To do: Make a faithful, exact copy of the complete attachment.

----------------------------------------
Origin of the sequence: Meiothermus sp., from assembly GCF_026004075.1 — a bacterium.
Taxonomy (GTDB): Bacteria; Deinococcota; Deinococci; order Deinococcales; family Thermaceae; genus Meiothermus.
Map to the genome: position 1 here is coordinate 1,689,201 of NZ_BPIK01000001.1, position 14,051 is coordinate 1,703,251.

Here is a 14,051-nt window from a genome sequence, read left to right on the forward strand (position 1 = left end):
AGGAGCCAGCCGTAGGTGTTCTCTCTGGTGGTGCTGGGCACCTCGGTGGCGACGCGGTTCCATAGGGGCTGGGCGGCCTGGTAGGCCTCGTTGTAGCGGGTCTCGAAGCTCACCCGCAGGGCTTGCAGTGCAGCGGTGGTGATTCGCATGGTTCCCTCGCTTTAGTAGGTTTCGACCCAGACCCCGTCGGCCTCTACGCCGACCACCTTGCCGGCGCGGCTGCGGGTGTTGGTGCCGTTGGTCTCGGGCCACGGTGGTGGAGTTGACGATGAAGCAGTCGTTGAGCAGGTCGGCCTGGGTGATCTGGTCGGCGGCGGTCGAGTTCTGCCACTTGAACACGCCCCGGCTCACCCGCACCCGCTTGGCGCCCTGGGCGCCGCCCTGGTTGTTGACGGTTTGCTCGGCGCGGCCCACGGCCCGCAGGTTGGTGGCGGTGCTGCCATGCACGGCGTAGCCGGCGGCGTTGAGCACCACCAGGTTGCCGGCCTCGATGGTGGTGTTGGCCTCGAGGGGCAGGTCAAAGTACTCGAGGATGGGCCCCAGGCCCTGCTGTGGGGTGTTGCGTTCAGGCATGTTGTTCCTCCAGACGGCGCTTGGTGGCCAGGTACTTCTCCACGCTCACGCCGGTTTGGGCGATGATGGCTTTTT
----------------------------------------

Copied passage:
Origin of the sequence: Meiothermus sp., from assembly GCF_026004075.1 — a bacterium.
Taxonomy (GTDB): Bacteria; Deinococcota; Deinococci; order Deinococcales; family Thermaceae; genus Meiothermus.
Map to the genome: position 1 here is coordinate 1,689,201 of NZ_BPIK01000001.1, position 14,051 is coordinate 1,703,251.

Here is a 14,051-nt window from a genome sequence, read left to right on the forward strand (position 1 = left end):
AGGAGCCAGCCGTAGGTGTTCTCTCTGGTGGTGCTGGGCACCTCGGTGGCGACGCGGTTCCATAGGGGCTGGGCGGCCTGGTAGGCCTCGTTGTAGCGGGTCTCGAAGCTCACCCGCAGGGCTTGCAGTGCAGCGGTGGTGATTCGCATGGTTCCCTCGCTTTAGTAGGTTTCGACCCAGACCCCGTCGGCCTCTACGCCGACCACCTTGCCGGCGCGGCTGCGGGTGTTGGTGCCGTTGGTCTCGGGCCACGGTGGTGGAGTTGACGATGAAGCAGTCGTTGAGCAGGTCGGCCTGGGTGATCTGGTCGGCGGCGGTCGAGTTCTGCCACTTGAACACGCCCCGGCTCACCCGCACCCGCTTGGCGCCCTGGGCGCCGCCCTGGTTGTTGACGGTTTGCTCGGCGCGGCCCACGGCCCGCAGGTTGGTGGCGGTGCTGCCATGCACGGCGTAGCCGGCGGCGTTGAGCACCACCAGGTTGCCGGCCTCGATGGTGGTGTTGGCCTCGAGGGGCAGGTCAAAGTACTCGAGGATGGGCCCCAGGCCCTGCTGTGGGGTGTTGCGTTCAGGCATGTTGTTCCTCCAGACGGCGCTTGGTGGCCAGGTACTTCTCCACGCTCACGCCGGTTTGGGCGATGATGGCTTTTT